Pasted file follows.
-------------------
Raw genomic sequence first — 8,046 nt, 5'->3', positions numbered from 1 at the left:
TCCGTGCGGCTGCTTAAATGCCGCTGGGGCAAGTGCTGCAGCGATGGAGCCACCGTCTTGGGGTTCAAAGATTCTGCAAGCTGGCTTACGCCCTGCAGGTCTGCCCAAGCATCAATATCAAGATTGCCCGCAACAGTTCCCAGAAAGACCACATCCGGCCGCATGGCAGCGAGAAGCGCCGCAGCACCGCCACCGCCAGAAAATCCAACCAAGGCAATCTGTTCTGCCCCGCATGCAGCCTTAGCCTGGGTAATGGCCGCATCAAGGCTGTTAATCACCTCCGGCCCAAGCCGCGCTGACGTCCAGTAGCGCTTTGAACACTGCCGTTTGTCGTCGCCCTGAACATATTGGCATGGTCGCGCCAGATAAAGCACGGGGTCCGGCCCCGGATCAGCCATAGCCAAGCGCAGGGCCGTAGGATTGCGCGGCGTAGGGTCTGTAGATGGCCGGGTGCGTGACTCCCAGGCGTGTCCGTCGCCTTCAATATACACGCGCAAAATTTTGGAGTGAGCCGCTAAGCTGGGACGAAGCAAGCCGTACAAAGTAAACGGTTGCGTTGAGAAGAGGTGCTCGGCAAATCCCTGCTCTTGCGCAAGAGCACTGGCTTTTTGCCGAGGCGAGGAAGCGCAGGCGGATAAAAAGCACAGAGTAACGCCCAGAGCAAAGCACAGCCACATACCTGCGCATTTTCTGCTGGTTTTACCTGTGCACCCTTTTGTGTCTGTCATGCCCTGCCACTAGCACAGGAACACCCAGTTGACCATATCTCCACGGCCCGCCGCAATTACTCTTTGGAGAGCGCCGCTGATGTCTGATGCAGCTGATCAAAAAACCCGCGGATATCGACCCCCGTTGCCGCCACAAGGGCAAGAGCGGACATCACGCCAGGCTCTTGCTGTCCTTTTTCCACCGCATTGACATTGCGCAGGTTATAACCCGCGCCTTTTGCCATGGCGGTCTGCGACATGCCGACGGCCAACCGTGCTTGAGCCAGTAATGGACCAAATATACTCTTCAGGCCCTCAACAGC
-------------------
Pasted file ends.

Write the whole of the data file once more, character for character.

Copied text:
Raw genomic sequence first — 8,046 nt, 5'->3', positions numbered from 1 at the left:
TCCGTGCGGCTGCTTAAATGCCGCTGGGGCAAGTGCTGCAGCGATGGAGCCACCGTCTTGGGGTTCAAAGATTCTGCAAGCTGGCTTACGCCCTGCAGGTCTGCCCAAGCATCAATATCAAGATTGCCCGCAACAGTTCCCAGAAAGACCACATCCGGCCGCATGGCAGCGAGAAGCGCCGCAGCACCGCCACCGCCAGAAAATCCAACCAAGGCAATCTGTTCTGCCCCGCATGCAGCCTTAGCCTGGGTAATGGCCGCATCAAGGCTGTTAATCACCTCCGGCCCAAGCCGCGCTGACGTCCAGTAGCGCTTTGAACACTGCCGTTTGTCGTCGCCCTGAACATATTGGCATGGTCGCGCCAGATAAAGCACGGGGTCCGGCCCCGGATCAGCCATAGCCAAGCGCAGGGCCGTAGGATTGCGCGGCGTAGGGTCTGTAGATGGCCGGGTGCGTGACTCCCAGGCGTGTCCGTCGCCTTCAATATACACGCGCAAAATTTTGGAGTGAGCCGCTAAGCTGGGACGAAGCAAGCCGTACAAAGTAAACGGTTGCGTTGAGAAGAGGTGCTCGGCAAATCCCTGCTCTTGCGCAAGAGCACTGGCTTTTTGCCGAGGCGAGGAAGCGCAGGCGGATAAAAAGCACAGAGTAACGCCCAGAGCAAAGCACAGCCACATACCTGCGCATTTTCTGCTGGTTTTACCTGTGCACCCTTTTGTGTCTGTCATGCCCTGCCACTAGCACAGGAACACCCAGTTGACCATATCTCCACGGCCCGCCGCAATTACTCTTTGGAGAGCGCCGCTGATGTCTGATGCAGCTGATCAAAAAACCCGCGGATATCGACCCCCGTTGCCGCCACAAGGGCAAGAGCGGACATCACGCCAGGCTCTTGCTGTCCTTTTTCCACCGCATTGACATTGCGCAGGTTATAACCCGCGCCTTTTGCCATGGCGGTCTGCGACATGCCGACGGCCAACCGTGCTTGAGCCAGTAATGGACCAAATATACTCTTCAGGCCCTCAACAGC